Four Hawaii athletes contributed heavily to their team’s ascent to the NCAA Championships.
The four are:
• Maryknoll’s Jhenna Gabriel, who was the starting setter for a Texas team that advance to the NCAA women’s volleyball final;
• King Kekaulike’s Colton Cowell, who helped Hawaii volleyball beat BYU and make school history by becoming the first UH men’s team to win an undisputed NCAA title.
• Kaiser’s Kaile Halvorsen, who played big minutes in helping Santa Clara beat Florida State to capture the College Cup in women’s soccer.
• Jocelyn Alo, whose home-run power propelled Oklahoma past Florida State for the NCAA softball crown.
Maryknoll 2018, Texas setter
Starting setter for Longhorns, who lost to Kentucky in the NCAA Championships on April 24. She had 52 assists and six digs in the title match.
Gabriel comes from a family of athletes. Her father is former Punahou standout Darryl, her uncle Garrett beat BYU twice as a UH quarterback and her cousin Dillon is s standout QB at UCF.
Q. What was your experience like being in the NCAA Championship?
A. “Being in the finals was very surreal, especially growing up that was always my biggest dream as a little girl and to actually to get that far and say that I’ve been to a national championship was something I didn’t necessarily I know I was going to be able to achieve that so to actually get there and to be able to experience that especially after the year we had with COVID definitely made it mean a little more just because we had sacrificed to much to get there.”
Q. What does it prove to you and other kids from Hawaii?
A. “I think it proves that just because we’re so isolated and we live out in the middle of the ocean doesn’t mean that we can’t go up against the best of the best in the mainland.
“I think that due to our lack of exposure from being on the islands not being able to go up to as many tournaments and getting the same exposure to college coaches and college programs the way that people on the mainland do, just because all of those things hinder us from getting to such an elite level, doesn’t mean we can’t do it. I think it’s really cool that especially the year we had (that) we had so much representation from the islands in all those national championships across all different sports. It’s very humbling to be a part of small group that can say that we did it.”
Q. How did you overcome that? How did you get to Austin (Texas)
A. “My recruiting process was very different in comparison to my teammates that I play with now. A lot of them were committed by the beginning of their sophomore year and I wasn’t committed until the end of my junior year.
“My recruiting process with Texas happened really fast and I kind of just took a risk, and you know, if I don’t do this, I’m going to regret it for the rest of my life. Told my coach, when I got there I just want the opportunity to play I’ll work my hardest to see some court time,.and it ended up paying off. It was definitely a hard road to get here, but definitely worth it at the end.”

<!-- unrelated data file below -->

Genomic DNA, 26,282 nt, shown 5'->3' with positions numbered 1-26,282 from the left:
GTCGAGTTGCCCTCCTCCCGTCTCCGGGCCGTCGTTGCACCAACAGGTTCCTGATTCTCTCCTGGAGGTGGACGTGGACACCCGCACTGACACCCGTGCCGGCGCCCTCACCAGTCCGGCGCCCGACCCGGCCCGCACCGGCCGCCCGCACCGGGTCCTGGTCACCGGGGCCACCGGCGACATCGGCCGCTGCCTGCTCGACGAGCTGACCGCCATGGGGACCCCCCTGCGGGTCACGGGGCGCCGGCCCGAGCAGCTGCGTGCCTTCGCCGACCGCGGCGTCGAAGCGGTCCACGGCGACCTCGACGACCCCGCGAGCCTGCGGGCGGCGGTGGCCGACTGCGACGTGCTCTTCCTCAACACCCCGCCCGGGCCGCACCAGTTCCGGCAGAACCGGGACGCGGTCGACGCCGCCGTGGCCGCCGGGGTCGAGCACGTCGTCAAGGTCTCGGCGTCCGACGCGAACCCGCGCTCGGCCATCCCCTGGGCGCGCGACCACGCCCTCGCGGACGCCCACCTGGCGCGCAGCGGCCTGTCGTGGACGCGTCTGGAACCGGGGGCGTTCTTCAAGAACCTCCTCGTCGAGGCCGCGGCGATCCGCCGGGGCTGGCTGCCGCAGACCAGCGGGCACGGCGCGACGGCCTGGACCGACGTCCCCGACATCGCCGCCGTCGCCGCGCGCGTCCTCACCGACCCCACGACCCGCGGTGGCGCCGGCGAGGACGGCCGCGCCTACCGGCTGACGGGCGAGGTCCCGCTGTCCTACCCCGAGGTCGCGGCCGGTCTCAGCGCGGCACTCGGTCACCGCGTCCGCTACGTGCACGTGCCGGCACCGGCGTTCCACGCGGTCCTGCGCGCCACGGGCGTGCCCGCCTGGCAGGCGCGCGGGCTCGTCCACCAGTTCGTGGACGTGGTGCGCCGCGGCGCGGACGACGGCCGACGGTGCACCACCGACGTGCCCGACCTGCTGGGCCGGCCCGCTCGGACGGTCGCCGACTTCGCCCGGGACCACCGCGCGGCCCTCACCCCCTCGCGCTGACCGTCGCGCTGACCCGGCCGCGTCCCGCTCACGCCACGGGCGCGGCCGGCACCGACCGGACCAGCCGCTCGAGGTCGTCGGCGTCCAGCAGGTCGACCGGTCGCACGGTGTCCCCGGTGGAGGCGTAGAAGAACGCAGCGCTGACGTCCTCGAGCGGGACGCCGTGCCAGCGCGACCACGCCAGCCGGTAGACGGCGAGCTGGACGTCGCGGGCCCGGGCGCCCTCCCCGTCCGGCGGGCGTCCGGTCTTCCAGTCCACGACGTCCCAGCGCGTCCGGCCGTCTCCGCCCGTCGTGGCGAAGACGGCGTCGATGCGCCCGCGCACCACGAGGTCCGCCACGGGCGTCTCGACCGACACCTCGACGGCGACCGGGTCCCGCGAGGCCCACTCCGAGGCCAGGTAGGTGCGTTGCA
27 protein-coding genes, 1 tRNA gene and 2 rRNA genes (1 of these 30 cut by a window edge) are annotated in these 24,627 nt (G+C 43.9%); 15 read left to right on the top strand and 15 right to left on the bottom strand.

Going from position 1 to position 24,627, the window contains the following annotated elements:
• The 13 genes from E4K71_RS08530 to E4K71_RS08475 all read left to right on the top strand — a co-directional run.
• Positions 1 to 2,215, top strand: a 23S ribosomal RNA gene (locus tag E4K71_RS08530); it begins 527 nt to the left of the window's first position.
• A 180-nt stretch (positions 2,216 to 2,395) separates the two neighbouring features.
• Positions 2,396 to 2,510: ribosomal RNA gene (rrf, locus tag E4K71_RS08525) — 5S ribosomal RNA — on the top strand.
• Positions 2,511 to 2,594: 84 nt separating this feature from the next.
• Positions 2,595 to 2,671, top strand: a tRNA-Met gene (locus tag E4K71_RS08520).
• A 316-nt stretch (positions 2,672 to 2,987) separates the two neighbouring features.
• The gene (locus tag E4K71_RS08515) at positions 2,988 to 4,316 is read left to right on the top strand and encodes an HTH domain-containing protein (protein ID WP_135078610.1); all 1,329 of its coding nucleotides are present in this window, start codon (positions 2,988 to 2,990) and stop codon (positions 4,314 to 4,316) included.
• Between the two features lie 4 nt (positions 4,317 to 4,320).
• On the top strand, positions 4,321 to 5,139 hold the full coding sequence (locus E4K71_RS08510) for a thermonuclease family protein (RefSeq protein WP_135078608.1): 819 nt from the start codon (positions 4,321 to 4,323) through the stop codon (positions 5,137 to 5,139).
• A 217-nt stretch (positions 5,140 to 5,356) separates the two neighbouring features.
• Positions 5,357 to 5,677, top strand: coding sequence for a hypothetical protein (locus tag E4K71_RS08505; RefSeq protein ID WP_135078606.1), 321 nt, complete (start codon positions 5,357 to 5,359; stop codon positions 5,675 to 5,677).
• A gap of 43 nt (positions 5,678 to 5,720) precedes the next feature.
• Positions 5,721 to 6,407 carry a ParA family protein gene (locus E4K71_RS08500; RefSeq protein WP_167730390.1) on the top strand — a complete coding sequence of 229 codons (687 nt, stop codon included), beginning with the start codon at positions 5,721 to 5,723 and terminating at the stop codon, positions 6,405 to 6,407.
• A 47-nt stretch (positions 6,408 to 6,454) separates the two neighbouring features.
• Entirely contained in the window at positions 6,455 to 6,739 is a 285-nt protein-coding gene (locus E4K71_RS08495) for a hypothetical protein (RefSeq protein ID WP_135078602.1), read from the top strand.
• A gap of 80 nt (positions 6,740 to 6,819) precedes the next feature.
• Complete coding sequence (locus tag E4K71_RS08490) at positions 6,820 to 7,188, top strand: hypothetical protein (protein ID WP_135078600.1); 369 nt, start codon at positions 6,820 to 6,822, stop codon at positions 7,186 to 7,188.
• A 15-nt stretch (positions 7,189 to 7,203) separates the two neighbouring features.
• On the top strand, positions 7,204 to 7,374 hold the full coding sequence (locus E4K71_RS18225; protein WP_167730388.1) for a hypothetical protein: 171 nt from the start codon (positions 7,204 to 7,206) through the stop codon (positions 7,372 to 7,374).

Q. How did they (Texas Longhorns) find you?
A. “My head coach Jerritt Elliott, he has some Hawaii connections. He reached out to my club coach (Luis Ramirez) and told him hey, ‘We need a setter.’ My club coach said, ‘why don’t you come take a look at mine?’ Coach Elliott ended up flying down to Hawaii on his way home from coaching a national team in Thailand and came to one of my practices and got to watch me play. Next thing you know I’m on a visit to see the campus and meet the girls and a couple weeks after that I’m telling him I want to be a Longhorn.
Q. Coach your club coach (Luis Ramirez) got you in touch with Texas?
A. “He called me up one day, was like ‘Jhenna, Texas wants to talk to you.’ I was like, ‘Texas? Like the Longhorns Texas?’ And he was like yes, oh my goodness, completely starstruck It was the craziest thing.”
Q. What’s your message to the kids of Hawaii?
A. “I think it’s so important to not give up and just continue to put your head down and go to work and work harder than anybody around you. Compete every single day with the same kids that are competing in the mainland. Because, it’s possible. It’s possible to be able to leave Hawaii and go play college sports at the highest level and to win national championships and just be able play for something that’s bigger than us and play for home and to represent that because it’s so special To hear them call out your name, Honolulu, Hawaii, when they’re calling the starting lineup is one of the best feelings in the world, and it’s something to work hard for and it’s really nice to know that this small group this year that has gone as far as we did can just be those role models for those little kids growing up. Just let them know that we can do it.”
Q. What do you plan in the future, short-term and long-term?
A. “I graduate this summer with my undergrad in public relations and a minor in business and I start my master’s in fall in sports management, just finish out my volleyball career at Texas. From there I couldn’t tell you what I want to do whether it’s try to go play overseas a little bit or play a little beach volleyball and see where that takes me, or just actually go and actually go and get a real job because that sounds like fun. Long term who knows what’s going to happen.
Q. How did you get the spelling of your name?
“I was originally supposed to be named Khali. And my sister’s name is Khaydan. My mom’s sister one day was like, ‘You cannot name her Khali. You can’t do it …
So my mom and dad were just like we like the name Jenna, so they just threw the h in there to match with my sister. It’s so weird.”